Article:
Welcome to the new Independent website. We hope you enjoy it and we value your feedback. Please contact us here.

TV & Radio

Television (Review): The thin blue line between fact and fiction

WITH police dramas getting more like documentaries and the documentaries getting more like dramas, it will soon be impossible to tell the two apart. There were several moments in The Nick (C4), a three-part film about policing on the freshly notorious Seacroft estate in Leeds, that reminded you of NYPD Blue; the cleaner on the stairs, labouring away beneath the bobbies' feet, the awkward swing of the camera in pursuit. But for the source of the desk sergeant's morning briefing you had to go further back, to Hill Street Blues. 'It's rather busy at the present time,' he said. 'Let's get the jobs dealt with and watch your backs, please.'

It wasn't the only moment when you were conscious that television, either as influence or conspicuous presence, might have altered what you were seeing. The construction of this first episode even included that indispensable component of police procedure, the arrival of the rookie - in this case a young constable who was briefed with slightly implausible tenderness. 'People around here are the salt of the earth,' said his beaming superior, delivering a short lecture on fortitude in social adversity that would not have disgraced a miners' gala. 'Those people out there are our customers,' he concluded, just to hammer the point home to the audience.

The feeling that everyone was alert to the PR implications returned later, after the arrest of a man wearing stockings and suspenders and nothing else. You somehow felt that this would give rise to more than some stifled giggling and a terse 'Rather an unusual case', but if there were jokes, they were told out of earshot of the cameras. Even members of the public seem to feel the obligation to perform. A young woman tremblingly recounting the details of a bank raid started to say 'They had balaclavas on', before catching herself and delivering something a bit more dramatic - 'They were balaclava'd up,' she said solemnly, as if she wanted to get the language right.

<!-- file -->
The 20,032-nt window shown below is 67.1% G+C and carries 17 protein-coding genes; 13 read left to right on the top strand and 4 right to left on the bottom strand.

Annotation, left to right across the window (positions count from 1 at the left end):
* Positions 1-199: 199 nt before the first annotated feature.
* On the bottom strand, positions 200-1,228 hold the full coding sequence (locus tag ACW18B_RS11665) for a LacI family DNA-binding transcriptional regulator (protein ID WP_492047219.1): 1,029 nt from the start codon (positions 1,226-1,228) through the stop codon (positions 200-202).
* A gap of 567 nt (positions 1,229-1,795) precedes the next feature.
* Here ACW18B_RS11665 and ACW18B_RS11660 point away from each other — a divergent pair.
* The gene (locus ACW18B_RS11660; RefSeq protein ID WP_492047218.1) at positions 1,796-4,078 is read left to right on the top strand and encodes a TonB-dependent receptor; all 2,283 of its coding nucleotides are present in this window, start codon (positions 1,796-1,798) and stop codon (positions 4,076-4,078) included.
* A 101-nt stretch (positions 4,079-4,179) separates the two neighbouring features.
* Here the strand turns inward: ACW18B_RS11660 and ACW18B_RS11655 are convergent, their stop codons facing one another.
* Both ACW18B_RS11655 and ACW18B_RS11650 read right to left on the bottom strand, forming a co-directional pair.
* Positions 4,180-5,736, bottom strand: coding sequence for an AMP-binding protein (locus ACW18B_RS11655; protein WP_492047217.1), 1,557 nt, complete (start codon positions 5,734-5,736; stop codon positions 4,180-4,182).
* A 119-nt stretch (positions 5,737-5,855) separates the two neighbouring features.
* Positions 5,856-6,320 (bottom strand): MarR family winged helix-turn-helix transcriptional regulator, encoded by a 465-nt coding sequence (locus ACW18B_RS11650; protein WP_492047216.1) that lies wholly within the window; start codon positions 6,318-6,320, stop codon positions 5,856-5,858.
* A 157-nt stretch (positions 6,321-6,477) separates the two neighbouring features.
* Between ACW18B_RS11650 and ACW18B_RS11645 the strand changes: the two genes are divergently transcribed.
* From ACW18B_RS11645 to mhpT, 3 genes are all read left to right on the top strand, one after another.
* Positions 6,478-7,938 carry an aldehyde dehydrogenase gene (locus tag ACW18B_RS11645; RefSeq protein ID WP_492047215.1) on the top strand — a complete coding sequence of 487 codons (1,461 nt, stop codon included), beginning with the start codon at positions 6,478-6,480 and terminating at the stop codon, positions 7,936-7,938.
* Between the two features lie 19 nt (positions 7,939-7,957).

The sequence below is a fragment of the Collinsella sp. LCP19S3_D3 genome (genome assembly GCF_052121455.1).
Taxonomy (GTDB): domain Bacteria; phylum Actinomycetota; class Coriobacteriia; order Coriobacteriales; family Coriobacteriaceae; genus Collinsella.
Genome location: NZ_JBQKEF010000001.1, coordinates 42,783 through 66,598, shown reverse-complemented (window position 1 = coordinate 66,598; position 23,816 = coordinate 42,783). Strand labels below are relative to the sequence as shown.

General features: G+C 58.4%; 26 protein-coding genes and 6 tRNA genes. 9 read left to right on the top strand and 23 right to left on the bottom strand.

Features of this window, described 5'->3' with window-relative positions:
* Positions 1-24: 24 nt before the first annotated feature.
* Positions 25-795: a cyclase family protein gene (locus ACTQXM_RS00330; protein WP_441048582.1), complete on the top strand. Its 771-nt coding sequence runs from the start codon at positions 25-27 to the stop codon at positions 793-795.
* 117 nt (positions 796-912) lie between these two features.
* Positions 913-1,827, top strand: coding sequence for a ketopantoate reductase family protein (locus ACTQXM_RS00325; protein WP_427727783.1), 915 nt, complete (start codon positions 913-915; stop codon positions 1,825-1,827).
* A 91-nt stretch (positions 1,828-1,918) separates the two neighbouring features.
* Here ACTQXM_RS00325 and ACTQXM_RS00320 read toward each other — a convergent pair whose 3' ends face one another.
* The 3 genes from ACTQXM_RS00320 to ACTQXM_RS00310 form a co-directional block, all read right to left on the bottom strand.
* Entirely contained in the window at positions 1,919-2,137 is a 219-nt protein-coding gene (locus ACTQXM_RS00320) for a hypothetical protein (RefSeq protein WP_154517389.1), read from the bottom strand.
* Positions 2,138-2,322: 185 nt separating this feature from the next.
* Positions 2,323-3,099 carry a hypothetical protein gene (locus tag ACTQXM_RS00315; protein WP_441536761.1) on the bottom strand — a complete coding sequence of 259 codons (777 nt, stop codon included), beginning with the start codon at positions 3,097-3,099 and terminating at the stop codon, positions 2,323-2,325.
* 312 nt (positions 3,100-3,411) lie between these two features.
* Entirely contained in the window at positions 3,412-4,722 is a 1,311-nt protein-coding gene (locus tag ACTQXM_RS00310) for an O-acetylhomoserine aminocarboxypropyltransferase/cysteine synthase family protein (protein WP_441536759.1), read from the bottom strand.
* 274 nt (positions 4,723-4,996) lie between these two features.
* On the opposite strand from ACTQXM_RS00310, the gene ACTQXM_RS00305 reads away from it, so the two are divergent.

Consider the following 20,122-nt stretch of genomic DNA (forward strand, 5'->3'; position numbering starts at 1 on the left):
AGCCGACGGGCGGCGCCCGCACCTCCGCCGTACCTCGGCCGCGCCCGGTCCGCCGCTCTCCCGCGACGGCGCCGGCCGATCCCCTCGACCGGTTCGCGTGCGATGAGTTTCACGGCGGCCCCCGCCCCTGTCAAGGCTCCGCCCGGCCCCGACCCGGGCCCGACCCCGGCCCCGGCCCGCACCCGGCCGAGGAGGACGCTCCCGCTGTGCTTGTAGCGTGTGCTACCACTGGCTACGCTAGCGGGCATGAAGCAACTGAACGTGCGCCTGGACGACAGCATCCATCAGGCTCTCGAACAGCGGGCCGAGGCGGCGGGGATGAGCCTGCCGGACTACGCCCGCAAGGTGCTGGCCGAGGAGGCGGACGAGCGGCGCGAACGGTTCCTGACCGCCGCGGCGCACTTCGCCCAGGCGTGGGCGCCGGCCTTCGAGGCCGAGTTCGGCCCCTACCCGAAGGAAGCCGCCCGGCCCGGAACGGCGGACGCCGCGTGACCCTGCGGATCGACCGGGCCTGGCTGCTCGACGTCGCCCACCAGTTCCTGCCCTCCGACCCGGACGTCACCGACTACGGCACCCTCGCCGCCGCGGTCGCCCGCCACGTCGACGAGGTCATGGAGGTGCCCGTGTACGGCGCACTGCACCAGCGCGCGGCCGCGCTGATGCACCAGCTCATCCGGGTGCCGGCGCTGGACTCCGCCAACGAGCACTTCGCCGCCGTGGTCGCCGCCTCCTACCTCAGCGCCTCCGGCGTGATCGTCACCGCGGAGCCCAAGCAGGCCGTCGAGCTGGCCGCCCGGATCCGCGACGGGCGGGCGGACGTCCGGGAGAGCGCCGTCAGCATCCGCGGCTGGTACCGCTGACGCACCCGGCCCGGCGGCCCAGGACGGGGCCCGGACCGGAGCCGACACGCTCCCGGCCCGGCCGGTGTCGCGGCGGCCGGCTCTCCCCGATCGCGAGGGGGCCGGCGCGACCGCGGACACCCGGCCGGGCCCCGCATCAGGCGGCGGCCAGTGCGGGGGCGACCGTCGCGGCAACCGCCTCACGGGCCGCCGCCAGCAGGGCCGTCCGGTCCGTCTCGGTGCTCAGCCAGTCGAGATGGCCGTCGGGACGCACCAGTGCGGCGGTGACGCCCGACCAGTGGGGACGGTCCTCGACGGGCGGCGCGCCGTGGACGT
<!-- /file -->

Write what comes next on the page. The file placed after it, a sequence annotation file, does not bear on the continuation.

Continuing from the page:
But if The Nick occasionally seemed a little stiffly self-conscious, it was also telling about the frightening disproportion between effort and results involved in much policing - a rather thankless branch of child care on the evidence of this first episode. One bored child with a can of spray-paint tied up two experienced officers for hours, an entirely worthwhile investment of effort if he never does it again, though the chances of that seemed a little remote. It was, unfortunately, far more likely that he will have made a reputation among his unruly peers by getting on the telly.

The X Files (BBC 2), a 'cult' American series according to the Radio Times, is built around the investigation of crimes that appear to defy conventional logic. These are consigned to the X files of the FBI, where they are then assessed by 'Spooky' Mulder, a figure of fun for career-minded FBI men because of his inclination to identify extra-terrestrials as prime suspects. But, despite some self- deprecating humour from 'Spooky' himself, the series is really funny because of the blithe way in which it applies the forensic pleasures of a studiously rational genre, the detective thriller, to entirely ludicrous storylines.

A serial killer has been removing his victims' livers ('no cutting tool used') and always strikes in apparently sealed rooms. Identical crimes have been taking place since 1903, all linked by identical fingerprints. Of course] It must be a genetic mutation which has produced a creature that feeds on bile, hibernates for years at a time and can dislocate his entire skeleton to squeeze through heating ducts. Why couldn't those stiffnecks in head office see that? Clearly another triumph for the deductive method.